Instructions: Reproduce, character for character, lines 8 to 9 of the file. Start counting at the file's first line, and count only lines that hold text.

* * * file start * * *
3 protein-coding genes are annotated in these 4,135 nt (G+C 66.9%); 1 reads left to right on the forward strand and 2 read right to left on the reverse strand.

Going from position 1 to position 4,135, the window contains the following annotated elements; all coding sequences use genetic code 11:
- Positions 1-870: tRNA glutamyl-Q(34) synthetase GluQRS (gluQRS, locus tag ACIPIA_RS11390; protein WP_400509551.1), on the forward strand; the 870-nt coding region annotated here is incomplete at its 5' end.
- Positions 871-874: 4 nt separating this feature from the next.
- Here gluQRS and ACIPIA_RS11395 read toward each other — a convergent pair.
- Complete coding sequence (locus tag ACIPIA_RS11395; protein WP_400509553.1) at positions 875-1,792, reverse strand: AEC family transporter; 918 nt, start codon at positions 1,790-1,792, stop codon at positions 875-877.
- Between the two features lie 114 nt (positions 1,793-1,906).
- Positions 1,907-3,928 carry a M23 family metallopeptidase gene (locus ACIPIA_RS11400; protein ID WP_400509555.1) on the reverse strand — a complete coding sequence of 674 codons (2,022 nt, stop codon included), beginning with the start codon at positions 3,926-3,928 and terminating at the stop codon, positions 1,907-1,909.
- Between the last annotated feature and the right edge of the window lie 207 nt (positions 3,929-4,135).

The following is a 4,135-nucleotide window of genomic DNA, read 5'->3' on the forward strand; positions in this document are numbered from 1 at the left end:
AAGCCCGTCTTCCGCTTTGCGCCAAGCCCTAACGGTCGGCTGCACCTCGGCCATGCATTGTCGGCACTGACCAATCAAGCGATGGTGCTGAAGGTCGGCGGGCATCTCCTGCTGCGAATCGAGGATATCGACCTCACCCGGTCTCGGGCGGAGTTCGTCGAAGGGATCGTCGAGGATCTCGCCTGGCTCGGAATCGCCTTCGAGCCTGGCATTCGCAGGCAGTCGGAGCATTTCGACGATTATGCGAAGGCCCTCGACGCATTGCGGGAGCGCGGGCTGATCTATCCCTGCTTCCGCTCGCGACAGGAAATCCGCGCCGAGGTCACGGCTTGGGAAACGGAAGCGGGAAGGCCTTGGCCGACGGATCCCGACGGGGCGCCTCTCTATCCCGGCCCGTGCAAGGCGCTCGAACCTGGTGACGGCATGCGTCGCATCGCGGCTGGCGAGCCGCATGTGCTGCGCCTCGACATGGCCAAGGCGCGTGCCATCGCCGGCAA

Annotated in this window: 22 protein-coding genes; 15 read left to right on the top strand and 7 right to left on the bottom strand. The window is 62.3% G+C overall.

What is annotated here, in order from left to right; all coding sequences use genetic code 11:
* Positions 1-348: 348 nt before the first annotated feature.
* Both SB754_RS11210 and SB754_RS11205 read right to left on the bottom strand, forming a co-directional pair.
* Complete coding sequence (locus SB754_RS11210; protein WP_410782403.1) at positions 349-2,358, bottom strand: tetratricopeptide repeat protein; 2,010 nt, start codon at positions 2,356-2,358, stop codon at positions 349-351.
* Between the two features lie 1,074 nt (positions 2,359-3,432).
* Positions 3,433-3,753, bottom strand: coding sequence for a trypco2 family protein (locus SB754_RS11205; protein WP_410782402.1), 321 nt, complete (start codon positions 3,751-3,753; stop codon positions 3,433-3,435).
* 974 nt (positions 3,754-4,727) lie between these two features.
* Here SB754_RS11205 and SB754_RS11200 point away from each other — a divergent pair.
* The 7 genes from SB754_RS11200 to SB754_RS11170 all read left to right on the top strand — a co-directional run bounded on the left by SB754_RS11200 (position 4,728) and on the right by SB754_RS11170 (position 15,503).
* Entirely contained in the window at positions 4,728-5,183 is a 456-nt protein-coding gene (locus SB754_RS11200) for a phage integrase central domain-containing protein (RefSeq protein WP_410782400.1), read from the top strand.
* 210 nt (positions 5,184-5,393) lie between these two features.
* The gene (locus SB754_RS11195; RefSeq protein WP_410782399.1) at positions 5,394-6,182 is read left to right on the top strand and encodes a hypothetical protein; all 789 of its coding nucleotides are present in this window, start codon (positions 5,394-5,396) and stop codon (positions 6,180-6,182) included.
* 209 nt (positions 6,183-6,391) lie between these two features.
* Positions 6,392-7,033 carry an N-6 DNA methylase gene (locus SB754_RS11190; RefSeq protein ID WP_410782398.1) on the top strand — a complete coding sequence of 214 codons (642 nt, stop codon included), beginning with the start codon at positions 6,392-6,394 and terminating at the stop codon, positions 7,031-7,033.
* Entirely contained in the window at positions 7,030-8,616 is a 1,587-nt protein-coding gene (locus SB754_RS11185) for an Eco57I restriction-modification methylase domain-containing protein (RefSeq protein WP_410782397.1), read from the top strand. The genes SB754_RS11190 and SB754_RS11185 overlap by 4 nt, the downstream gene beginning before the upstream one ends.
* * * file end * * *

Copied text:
- Positions 1,907-3,928 carry a M23 family metallopeptidase gene (locus ACIPIA_RS11400; protein ID WP_400509555.1) on the reverse strand — a complete coding sequence of 674 codons (2,022 nt, stop codon included), beginning with the start codon at positions 3,926-3,928 and terminating at the stop codon, positions 1,907-1,909.
- Between the last annotated feature and the right edge of the window lie 207 nt (positions 3,929-4,135).